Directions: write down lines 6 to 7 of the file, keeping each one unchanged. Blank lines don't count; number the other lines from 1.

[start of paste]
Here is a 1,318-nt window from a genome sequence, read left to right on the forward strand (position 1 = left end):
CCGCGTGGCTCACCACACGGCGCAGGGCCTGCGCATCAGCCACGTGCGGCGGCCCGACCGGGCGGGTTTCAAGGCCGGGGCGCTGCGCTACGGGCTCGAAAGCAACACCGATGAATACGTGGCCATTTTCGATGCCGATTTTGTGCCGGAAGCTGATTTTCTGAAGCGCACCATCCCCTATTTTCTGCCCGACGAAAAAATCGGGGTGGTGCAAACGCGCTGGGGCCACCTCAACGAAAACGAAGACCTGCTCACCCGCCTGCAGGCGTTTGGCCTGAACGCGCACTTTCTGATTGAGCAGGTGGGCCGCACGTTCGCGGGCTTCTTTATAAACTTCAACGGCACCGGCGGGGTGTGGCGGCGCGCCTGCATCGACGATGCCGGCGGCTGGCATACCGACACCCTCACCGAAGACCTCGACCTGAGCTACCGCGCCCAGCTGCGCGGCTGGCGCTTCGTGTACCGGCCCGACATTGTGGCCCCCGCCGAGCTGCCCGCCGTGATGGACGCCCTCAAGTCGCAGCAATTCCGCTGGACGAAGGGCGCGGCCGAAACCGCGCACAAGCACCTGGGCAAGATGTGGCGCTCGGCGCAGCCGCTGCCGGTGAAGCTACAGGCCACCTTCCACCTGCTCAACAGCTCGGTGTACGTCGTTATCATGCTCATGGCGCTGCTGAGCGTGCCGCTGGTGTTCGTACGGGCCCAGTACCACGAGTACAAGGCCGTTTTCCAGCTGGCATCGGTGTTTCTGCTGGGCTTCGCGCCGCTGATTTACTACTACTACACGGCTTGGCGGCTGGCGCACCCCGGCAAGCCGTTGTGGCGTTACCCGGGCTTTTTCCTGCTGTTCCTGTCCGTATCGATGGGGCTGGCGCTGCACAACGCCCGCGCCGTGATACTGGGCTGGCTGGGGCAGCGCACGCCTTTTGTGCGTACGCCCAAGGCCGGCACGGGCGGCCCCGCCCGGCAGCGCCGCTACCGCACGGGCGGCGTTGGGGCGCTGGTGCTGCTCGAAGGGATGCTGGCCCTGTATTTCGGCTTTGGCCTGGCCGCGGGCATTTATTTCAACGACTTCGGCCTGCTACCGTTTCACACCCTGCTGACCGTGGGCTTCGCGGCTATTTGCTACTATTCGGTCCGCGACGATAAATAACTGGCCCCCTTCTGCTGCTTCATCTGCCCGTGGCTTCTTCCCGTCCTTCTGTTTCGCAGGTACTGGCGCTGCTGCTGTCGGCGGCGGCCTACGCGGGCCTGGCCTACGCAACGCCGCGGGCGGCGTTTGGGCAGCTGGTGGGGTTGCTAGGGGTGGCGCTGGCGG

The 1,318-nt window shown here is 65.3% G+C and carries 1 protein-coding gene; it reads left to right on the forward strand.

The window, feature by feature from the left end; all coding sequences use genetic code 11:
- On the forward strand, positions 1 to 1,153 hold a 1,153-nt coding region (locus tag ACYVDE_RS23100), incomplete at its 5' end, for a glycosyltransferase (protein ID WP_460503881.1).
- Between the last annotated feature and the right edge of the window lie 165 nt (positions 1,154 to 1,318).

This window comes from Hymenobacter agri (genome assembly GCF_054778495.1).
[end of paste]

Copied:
- Between the last annotated feature and the right edge of the window lie 165 nt (positions 1,154 to 1,318).

This window comes from Hymenobacter agri (genome assembly GCF_054778495.1).